What If Every High School Had A 'Justice Program' Instead Of A Cop?
This week's viral videos of a Columbia, S.C., deputy's push-the-chair-over-and-drag-the-student arrest of a 16-year-old high school girl in her classroom has refocused attention on the expanding role of police in schools, "zero tolerance" discipline policies and the disproportionate punishment of minorities. The student in the case was African-American and the deputy, Ben Fields, is white.
The Richland County sheriff, Leon Lott, fired Fields on Wednesday. Witnesses say the student was disruptive and refused to leave the classroom. "What she did doesn't justify what our deputy did," Lott said. "He should not have thrown the student."
An attorney for Fields has said the deputy's actions were "justified and lawful."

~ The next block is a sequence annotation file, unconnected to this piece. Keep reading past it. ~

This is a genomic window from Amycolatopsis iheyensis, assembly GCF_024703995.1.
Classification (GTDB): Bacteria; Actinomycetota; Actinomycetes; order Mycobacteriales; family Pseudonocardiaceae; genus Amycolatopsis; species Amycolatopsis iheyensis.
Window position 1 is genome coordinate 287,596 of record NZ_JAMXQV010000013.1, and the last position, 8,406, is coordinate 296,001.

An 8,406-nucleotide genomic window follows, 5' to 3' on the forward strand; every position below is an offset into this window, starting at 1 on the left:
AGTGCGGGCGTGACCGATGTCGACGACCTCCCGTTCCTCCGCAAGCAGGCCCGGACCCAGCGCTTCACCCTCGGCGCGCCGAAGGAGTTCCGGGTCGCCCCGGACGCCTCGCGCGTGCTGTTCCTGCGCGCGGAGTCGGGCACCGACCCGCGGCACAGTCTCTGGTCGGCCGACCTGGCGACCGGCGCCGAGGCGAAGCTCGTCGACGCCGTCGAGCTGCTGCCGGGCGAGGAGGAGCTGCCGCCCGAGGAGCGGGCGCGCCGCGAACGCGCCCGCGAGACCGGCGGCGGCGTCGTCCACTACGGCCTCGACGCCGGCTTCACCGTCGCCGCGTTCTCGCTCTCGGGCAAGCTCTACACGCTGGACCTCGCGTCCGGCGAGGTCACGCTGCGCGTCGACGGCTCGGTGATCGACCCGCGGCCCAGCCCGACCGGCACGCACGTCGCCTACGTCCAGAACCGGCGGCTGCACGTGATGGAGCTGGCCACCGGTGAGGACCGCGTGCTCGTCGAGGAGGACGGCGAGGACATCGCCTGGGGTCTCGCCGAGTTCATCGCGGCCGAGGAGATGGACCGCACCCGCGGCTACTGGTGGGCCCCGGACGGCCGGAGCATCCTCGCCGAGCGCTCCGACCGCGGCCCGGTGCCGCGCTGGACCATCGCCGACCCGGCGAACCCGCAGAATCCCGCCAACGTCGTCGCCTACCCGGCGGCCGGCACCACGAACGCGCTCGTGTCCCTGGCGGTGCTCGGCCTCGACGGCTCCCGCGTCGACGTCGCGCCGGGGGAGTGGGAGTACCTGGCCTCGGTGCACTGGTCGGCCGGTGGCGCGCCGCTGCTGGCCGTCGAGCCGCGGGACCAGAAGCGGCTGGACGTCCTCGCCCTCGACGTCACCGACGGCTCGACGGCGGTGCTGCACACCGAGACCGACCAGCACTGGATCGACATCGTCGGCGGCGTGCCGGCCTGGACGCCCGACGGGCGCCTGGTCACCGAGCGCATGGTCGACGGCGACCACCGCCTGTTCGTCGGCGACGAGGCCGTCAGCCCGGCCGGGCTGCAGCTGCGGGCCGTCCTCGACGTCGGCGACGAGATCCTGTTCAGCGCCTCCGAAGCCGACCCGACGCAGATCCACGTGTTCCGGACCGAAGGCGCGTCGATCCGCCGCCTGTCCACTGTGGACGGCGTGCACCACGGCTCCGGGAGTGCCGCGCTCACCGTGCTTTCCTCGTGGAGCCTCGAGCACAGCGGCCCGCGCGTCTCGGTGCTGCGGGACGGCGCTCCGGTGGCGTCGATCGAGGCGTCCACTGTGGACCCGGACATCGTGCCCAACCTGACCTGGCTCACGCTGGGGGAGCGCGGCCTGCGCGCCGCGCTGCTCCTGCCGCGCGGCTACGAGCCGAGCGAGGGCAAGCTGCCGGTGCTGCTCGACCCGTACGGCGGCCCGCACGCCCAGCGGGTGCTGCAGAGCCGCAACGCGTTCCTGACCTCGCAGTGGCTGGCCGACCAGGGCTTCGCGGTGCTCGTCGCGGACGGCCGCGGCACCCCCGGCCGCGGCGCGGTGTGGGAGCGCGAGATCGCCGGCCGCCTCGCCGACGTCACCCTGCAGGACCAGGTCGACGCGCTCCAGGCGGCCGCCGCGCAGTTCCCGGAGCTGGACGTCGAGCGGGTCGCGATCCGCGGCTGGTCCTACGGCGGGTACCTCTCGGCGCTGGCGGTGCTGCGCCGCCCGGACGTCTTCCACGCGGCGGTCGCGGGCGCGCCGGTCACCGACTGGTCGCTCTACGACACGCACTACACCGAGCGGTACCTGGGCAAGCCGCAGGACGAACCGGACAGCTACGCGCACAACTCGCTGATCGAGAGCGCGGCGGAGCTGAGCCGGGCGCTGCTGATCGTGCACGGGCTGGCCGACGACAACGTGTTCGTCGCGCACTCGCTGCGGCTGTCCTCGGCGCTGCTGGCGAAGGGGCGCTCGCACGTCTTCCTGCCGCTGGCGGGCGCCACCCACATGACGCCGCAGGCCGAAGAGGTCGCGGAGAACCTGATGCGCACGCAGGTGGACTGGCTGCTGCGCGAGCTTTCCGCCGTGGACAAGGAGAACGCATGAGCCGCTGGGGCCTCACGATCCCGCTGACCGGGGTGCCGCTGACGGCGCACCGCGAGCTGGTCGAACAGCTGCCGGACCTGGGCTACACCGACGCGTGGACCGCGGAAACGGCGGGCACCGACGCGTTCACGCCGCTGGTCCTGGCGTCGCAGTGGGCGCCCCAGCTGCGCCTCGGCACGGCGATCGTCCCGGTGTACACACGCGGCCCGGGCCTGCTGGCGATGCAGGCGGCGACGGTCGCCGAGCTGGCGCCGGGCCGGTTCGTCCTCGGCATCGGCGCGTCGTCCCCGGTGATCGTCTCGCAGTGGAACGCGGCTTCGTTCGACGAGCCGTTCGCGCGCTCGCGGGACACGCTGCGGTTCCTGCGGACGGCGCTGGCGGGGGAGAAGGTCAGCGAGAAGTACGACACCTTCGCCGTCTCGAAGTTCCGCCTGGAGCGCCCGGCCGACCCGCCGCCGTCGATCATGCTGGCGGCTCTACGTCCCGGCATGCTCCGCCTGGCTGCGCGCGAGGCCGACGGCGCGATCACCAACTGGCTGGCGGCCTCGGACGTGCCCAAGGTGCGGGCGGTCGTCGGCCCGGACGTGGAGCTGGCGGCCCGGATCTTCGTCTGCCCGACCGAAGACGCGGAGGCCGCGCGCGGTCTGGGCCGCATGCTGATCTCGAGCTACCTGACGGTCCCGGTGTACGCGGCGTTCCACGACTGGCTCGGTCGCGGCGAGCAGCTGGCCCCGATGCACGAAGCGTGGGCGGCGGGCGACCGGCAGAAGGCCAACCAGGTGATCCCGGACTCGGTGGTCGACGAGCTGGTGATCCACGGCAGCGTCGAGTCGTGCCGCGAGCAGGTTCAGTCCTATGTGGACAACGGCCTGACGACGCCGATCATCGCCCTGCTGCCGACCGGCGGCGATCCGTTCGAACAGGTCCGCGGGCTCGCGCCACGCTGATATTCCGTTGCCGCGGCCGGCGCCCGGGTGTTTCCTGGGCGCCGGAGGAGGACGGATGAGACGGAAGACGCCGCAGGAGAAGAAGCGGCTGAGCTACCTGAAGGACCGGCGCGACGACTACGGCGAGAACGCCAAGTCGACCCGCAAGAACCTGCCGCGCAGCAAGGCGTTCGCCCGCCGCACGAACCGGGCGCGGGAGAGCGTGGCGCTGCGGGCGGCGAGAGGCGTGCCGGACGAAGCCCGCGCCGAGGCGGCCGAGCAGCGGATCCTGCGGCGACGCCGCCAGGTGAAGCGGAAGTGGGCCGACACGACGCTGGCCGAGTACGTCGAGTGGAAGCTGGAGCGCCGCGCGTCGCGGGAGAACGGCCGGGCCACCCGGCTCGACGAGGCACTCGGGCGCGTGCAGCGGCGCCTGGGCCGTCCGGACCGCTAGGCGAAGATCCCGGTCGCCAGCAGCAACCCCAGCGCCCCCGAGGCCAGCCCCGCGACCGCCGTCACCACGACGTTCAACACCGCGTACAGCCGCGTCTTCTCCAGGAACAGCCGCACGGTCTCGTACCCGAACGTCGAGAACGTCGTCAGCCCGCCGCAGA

NPR Ed has done lots of reporting on the racial gap in school discipline, including stories here, here and here. We've also written extensively about alternative discipline policies in schools. NPR's Code Switch team has also covered the topic.
We've also reported on the growing number of alternatives that seek to move school discipline away from approaches centered on punishment and law enforcement. As my earlier visit to an Oakland, Calif., middle school shows, district programs that bring students, teachers and parents together to talk through discipline problems offer one such alternative. These "restorative justice" programs — when done right — can often work wonders.
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